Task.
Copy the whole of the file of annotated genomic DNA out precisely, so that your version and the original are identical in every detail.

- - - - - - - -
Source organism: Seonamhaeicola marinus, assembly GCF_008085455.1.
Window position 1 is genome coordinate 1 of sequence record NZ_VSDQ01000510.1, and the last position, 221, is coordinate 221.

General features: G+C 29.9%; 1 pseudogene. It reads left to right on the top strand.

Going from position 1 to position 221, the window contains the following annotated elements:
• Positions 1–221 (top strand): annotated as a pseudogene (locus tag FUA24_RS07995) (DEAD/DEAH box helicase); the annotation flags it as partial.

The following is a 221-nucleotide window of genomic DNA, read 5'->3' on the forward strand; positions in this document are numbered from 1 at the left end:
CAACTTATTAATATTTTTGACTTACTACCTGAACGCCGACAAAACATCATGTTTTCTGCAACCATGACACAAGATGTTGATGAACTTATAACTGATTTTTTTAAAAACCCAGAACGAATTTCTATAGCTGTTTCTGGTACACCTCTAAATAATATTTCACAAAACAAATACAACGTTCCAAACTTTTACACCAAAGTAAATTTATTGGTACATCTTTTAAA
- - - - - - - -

Source organism: Seonamhaeicola marinus, assembly GCF_008085455.1.
Window position 1 is genome coordinate 1 of sequence record NZ_VSDQ01000510.1, and the last position, 221, is coordinate 221.

General features: G+C 29.9%; 1 pseudogene. It reads left to right on the top strand.

Going from position 1 to position 221, the window contains the following annotated elements:
• Positions 1–221 (top strand): annotated as a pseudogene (locus tag FUA24_RS07995) (DEAD/DEAH box helicase); the annotation flags it as partial.

The following is a 221-nucleotide window of genomic DNA, read 5'->3' on the forward strand; positions in this document are numbered from 1 at the left end:
CAACTTATTAATATTTTTGACTTACTACCTGAACGCCGACAAAACATCATGTTTTCTGCAACCATGACACAAGATGTTGATGAACTTATAACTGATTTTTTTAAAAACCCAGAACGAATTTCTATAGCTGTTTCTGGTACACCTCTAAATAATATTTCACAAAACAAATACAACGTTCCAAACTTTTACACCAAAGTAAATTTATTGGTACATCTTTTAAA